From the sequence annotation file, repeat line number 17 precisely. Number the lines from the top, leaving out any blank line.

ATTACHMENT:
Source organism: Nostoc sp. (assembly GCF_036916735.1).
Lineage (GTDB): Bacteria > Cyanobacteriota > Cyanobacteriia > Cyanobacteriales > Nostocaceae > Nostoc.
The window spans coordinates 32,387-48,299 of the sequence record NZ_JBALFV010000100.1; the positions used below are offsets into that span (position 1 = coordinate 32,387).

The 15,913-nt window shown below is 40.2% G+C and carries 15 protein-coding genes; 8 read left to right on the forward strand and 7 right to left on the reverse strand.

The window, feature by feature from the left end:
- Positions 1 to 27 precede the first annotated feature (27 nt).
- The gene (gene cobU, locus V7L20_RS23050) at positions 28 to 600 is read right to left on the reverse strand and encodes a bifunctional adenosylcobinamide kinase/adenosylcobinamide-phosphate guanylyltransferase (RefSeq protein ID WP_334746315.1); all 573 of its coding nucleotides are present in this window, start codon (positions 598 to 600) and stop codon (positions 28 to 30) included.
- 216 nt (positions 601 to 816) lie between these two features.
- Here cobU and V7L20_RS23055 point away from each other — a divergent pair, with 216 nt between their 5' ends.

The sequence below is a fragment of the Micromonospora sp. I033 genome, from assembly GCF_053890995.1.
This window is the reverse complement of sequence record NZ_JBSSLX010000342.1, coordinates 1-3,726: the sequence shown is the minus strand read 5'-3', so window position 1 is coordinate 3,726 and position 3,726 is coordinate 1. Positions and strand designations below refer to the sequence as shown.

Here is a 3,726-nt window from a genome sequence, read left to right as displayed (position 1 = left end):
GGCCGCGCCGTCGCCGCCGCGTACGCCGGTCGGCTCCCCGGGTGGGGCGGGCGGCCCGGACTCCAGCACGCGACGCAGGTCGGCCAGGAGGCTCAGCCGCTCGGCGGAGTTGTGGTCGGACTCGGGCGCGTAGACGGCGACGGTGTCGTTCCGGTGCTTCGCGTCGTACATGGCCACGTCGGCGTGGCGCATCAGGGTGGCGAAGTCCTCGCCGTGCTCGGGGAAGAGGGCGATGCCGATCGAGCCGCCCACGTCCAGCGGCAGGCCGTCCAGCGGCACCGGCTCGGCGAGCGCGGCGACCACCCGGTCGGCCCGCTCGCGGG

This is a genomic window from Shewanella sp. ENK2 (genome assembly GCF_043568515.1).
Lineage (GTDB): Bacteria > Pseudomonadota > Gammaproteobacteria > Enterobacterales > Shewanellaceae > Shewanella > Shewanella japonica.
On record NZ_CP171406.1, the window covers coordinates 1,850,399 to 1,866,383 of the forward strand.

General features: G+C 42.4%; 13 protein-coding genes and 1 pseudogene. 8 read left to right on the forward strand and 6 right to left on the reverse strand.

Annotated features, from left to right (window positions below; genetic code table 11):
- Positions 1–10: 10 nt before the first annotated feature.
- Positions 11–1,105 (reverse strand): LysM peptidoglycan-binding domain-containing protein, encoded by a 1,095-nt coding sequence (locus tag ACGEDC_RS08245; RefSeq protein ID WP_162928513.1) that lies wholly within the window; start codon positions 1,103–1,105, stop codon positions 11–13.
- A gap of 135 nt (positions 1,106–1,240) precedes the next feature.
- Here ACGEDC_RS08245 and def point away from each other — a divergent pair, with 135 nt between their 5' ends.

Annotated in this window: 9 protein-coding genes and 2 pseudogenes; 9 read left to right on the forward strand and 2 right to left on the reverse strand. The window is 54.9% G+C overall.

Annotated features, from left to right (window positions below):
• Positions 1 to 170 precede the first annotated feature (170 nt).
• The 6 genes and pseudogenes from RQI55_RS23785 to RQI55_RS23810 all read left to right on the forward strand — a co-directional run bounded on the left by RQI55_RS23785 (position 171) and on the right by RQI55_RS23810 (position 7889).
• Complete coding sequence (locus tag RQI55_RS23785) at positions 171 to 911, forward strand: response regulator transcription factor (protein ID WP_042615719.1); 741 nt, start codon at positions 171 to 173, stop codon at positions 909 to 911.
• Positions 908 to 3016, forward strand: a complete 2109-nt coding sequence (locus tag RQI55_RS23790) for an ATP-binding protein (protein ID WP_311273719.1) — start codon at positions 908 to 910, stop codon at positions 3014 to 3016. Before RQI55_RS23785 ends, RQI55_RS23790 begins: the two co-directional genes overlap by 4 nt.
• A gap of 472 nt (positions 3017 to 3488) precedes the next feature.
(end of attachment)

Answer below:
General features: G+C 42.4%; 13 protein-coding genes and 1 pseudogene. 8 read left to right on the forward strand and 6 right to left on the reverse strand.